- Better meet the pace of change brought on advances in digital technology (47%)
- Improve brand awareness (40%)
- Gather data-driven insights from digital channels (39%)
According to the survey, this reflects the fact that customer journey disruptions brought about by the pandemic have prompted CMOs across industries to question long-held beliefs on the relative value of their channel investments.
Channels that have traditionally been seen as drivers of awareness are now vying for budget alongside those that have been considered as performance marketing channels, such as search and social advertising.
That shouldn’t really come as a big surprise.
For years now, executives have wanted us to prove that 100% of their budgets in marketing and communications have a return.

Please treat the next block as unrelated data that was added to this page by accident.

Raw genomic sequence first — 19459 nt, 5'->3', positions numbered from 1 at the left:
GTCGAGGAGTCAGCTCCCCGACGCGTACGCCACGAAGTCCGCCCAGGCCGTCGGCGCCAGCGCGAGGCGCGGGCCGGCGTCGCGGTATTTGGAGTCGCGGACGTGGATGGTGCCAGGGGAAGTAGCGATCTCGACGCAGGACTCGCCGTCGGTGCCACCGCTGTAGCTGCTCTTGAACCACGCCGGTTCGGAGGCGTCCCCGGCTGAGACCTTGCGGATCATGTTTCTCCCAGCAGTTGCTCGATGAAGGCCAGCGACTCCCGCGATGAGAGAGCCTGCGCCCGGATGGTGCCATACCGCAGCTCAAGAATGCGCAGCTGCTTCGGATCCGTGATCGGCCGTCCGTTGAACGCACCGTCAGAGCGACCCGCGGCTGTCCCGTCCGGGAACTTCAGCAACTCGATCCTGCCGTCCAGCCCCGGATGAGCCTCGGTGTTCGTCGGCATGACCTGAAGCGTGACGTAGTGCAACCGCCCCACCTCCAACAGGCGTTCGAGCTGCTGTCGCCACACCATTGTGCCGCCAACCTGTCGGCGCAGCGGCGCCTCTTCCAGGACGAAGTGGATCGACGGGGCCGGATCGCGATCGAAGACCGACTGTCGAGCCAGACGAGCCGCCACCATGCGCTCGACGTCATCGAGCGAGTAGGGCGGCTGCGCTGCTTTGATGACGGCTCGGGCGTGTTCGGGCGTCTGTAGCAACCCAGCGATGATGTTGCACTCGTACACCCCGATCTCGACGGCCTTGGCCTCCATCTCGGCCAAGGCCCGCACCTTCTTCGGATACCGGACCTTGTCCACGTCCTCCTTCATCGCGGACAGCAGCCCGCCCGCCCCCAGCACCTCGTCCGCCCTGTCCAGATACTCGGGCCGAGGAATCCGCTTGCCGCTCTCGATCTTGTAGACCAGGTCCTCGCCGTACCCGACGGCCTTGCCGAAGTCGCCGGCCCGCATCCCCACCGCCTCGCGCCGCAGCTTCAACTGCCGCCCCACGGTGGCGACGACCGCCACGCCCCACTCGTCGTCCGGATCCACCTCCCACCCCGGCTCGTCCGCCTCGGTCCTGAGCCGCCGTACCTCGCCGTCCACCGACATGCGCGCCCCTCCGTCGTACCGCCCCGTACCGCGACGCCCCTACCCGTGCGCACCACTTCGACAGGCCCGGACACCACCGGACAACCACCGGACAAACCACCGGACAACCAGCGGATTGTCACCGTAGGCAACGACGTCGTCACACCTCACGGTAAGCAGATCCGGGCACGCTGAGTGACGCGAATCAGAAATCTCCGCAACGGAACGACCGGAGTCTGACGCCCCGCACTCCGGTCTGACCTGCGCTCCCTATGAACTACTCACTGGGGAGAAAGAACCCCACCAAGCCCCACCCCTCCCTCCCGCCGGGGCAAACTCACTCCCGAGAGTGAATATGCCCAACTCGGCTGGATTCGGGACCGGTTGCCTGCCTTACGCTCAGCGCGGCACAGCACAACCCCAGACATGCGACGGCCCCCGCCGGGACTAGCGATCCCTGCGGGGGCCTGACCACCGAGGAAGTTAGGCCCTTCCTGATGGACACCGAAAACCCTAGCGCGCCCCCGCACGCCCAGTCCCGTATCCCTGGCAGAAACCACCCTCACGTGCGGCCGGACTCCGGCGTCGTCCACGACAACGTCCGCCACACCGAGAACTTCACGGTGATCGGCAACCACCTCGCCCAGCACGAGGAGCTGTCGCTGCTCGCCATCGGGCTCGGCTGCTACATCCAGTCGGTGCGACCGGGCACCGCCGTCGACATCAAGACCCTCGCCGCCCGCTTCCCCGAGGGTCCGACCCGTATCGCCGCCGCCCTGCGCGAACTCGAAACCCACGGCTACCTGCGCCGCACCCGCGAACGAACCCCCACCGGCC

You Can’t Measure EVERYTHING
A couple of weeks ago, I talked you through how we discuss this with clients.
The gist of it is that, and you know this, you can’t correlate brand awareness and credibility directly to results.
Sure, you’re not going to have much success if no one knows who you are or what you do, but it’s not an apples-to-apples comparison like it is with search and social advertising.
It’s kind of a bummer brand awareness activities have to vie for the same budgets as the things that are more easily attributed to sales.
All in all, the Gartner survey is pretty sad for our industry, but if the work that we—and my peers—are doing is any indication, it doesn’t reflect reality entirely.
When they release their next report, we’ll take a look and see what has changed.
If it’s still this depressing, I think we’ll all need to buckle down for a bumpy 2022.
But let’s cross that bridge if, and when, we need to.